The only way to travel to Tristan is by ship from Cape Town, but only a limited number of berths are available. Permission is required to land, and visits should be planned and booked well in advance.

Tristan Images

Left: An early morning view of the Settlement in March from James Shea

Right: A classic view from Nightingale from Robin Repetto

An early warning -
You can't just turn up in Cape Town and jump on a ship to Tristan da Cunha.
All visitors need the prior approval of the Administrator / Island Council,
and should be prepared upon request to obtain a local Police Certificate in advance, to show on arrival see details in Second Step below.
So spending some time checking details on this site and by contacting The Administrator's Secretary direct by email will save a lot of time later on.

First Step : Fact Finding

Spend some time searching the pages of to learn about Tristan's unique history, the way of life of the Islanders and the landscape of the islands. Check the news pages for family and community news. You will then realise that a journey to Tristan da Cunha will be quite unlike any other holiday.

Next think about how much time you have available and what you want to achieve during your trip. Most visitors arrive on cruise ships and will spend their time in the Settlement. Some visitors stay for six months or more, become part of the community and will make excursions to Nightingale Island, climb the mountain, and enter into village life. Be aware of the importance of the seasons in regard to wildlife : you will see no Rockhopper Penguins ashore in July or Atlantic Yellow-Nosed Albatross chicks until January. You will find relevant wildlife information in the Wildlife and Conservation section.

Have a look at the shipping schedule and prices to plan a possible trip - you may need to plan more than a year in advance and 'pencil in' an approximate ship, assuming similar schedules in the future.

Investigate flights to Cape Town to connect with your ship to Tristan. You should aim to arrive in Cape Town at least two days before the ship sails, and you may also need to wait in Cape Town for your flight home. Embarkation and disembarkation dates at Cape Town cannot be guaranteed, and occasionally passages have to be cancelled at short notice (see Passenger Priorities). It is therefore advisable to check prices for a open-dated return refundable air tickets and for flexible hotel accommodation in Cape Town.

Next, look at the island's accommodation options and set targets for trips and excursions that may need a guide, and will certainly be weather-dependent.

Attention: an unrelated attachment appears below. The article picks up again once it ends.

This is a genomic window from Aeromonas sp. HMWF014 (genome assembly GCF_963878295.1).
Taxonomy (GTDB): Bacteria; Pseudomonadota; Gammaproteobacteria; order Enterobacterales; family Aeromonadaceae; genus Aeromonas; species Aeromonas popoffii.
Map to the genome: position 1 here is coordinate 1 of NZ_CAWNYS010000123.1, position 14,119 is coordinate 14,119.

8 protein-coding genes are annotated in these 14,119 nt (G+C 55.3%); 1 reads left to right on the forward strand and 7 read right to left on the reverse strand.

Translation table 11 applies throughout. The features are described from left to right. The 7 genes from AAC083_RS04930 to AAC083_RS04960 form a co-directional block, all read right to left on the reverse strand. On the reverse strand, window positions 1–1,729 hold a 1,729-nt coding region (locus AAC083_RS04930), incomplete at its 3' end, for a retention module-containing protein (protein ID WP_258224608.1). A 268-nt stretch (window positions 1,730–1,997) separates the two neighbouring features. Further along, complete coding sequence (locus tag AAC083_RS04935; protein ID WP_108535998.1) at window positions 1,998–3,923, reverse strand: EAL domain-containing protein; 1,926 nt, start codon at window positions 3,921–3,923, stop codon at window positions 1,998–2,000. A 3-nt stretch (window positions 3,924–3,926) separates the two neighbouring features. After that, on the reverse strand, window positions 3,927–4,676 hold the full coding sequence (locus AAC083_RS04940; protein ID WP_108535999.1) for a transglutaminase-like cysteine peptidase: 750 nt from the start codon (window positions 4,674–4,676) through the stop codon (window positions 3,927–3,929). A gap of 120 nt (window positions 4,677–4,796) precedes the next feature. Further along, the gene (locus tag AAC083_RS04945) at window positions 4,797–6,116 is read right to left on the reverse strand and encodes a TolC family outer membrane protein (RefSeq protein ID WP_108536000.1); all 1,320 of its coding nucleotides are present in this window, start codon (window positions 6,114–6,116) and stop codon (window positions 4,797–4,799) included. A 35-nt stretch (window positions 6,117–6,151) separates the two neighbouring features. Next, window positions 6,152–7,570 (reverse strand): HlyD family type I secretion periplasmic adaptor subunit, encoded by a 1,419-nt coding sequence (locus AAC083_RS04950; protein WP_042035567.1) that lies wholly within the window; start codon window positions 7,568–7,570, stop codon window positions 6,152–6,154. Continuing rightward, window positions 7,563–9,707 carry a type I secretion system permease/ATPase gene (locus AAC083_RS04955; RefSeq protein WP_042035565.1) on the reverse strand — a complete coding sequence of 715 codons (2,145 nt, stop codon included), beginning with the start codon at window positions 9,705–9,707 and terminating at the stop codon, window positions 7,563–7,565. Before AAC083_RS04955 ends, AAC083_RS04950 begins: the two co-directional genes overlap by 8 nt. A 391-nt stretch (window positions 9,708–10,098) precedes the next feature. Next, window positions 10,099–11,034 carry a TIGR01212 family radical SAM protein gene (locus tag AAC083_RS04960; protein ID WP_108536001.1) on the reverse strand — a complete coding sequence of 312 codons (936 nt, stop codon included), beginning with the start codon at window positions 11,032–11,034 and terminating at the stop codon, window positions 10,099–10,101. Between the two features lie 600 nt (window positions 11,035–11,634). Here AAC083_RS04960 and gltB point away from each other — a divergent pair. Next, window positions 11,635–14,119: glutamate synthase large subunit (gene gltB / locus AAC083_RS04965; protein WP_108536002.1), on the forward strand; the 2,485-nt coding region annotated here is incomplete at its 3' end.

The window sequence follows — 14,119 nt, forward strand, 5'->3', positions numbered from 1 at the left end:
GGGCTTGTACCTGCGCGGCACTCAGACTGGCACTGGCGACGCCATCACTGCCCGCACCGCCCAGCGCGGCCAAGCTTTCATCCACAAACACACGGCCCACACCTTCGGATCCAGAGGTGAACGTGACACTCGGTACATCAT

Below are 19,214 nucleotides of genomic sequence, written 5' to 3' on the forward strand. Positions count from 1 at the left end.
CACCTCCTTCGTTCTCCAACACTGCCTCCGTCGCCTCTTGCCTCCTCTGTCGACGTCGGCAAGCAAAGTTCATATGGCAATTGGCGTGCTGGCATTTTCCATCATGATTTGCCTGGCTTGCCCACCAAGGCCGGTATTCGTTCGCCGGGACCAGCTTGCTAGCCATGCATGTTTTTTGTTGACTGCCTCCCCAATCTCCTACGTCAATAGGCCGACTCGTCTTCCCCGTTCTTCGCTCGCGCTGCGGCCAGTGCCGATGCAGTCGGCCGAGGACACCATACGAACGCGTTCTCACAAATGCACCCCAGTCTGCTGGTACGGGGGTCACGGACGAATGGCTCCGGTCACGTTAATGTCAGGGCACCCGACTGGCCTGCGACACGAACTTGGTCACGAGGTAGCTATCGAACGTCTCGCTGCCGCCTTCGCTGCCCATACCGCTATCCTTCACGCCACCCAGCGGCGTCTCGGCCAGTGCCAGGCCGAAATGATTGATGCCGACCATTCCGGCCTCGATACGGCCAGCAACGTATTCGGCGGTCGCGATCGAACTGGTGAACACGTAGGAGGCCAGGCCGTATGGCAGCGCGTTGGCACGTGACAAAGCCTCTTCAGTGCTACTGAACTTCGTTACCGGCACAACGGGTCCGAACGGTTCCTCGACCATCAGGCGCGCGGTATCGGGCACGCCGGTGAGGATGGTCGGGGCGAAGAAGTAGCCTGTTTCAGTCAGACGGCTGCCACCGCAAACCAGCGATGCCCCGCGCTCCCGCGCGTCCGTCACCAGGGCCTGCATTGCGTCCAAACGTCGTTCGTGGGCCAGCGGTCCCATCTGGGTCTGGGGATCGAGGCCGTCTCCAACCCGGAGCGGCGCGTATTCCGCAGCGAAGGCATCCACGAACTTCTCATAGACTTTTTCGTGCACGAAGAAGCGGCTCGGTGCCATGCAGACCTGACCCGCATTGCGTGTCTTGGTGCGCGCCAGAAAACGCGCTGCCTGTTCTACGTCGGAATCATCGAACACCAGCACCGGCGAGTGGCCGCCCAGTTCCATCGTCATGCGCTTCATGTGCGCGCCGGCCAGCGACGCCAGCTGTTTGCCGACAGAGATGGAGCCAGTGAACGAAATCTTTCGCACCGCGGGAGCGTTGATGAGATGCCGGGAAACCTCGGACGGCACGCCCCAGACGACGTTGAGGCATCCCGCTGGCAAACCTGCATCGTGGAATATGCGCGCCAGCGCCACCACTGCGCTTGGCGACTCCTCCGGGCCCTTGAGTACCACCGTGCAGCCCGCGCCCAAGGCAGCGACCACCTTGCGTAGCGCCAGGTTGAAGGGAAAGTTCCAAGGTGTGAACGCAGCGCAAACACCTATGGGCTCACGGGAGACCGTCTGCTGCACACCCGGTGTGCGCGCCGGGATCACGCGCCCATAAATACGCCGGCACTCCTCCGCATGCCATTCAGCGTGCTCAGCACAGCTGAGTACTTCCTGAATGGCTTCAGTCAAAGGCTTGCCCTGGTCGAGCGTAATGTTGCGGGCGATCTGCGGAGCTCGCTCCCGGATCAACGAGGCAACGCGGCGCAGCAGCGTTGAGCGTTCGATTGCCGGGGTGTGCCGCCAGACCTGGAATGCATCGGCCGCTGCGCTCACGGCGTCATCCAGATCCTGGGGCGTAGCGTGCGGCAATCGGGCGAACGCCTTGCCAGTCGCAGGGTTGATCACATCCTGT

A glossary of useful local information for visitors can be found on the Information for Visitors Page and more detailed procedures for visiting yachts and cruise ships on the Visiting Ships Page.

When you have done this, contact the Administration Office to outline your proposed trip and seek initial permission to travel - see below.

Second Step : Permission

Your first task before planning a visit is to Email the Secretary to the Administrator to outline the full purpose of your visit, proposed dates, your nationality and age, preferred shipping , and accommodation sought. The Tristan Government controls passages on the SA Agulhas and fishing boats and all enquiries for travel must be made via the Tristan link above

Potential visitors to Tristan should be aware that visits must be authorised in advance by the Island Council.  The Council will need to know full details including names of visitors, purpose of visit and length of stay.  Depending on the answers to these questions further information may be requested. 

The Council may also ask visitors to supply copies of a Police Certificate, which will contain information about the applicant's criminal record (or lack of), including details of current or spent convictions.  In the UK this can be obtained by following the advice at Please be aware it can take up to 40 days to obtain this document.  Although rarely applied, Council may refuse a visit by anyone if they judge it not to be in the public interest.

For those coming to work on Tristan, and whose profession will bring them into contact with children, the Council will ask for an Enhanced Certificate.  In most cases this will be provided as part of the recruitment procedures for such personnel (e.g. doctors, teachers, priests). But those planning to visit Tristan not under such auspices may have to undertake this procedure at their own cost.
Also check out local by-laws and conditions
which help keep Tristan da Cunha far from the madding crowd

Special Projects

There is continuing international interest in visits to Tristan by journalists, authors and film makers. Visitors intending to publish should declare their intention when seeking permission. A charge of £5000 is made to make a film, and permission for filming for publication is very limited and will need the support of the Island Council.


All visitors staying on Tristan must have a confirmed and fully paid return passage, health insurance to include cover in case of medical evacuation to Cape Town and sufficient funds to cover their entire stay.
Full details of local terms and conditions can be found on the Visits Information Page or on the Ships Visits Page for the attention of the crews of visiting ships.


Tristan is a tiny community of under 300 islanders. Visitors are most welcome, indeed the hospitality of Tristan people is famous. Occasionally trust can be abused and islanders may well be shy and resentful to visitors who approach with a camera raised and whose purpose may appear to be to report to the outside world with very limited knowledge.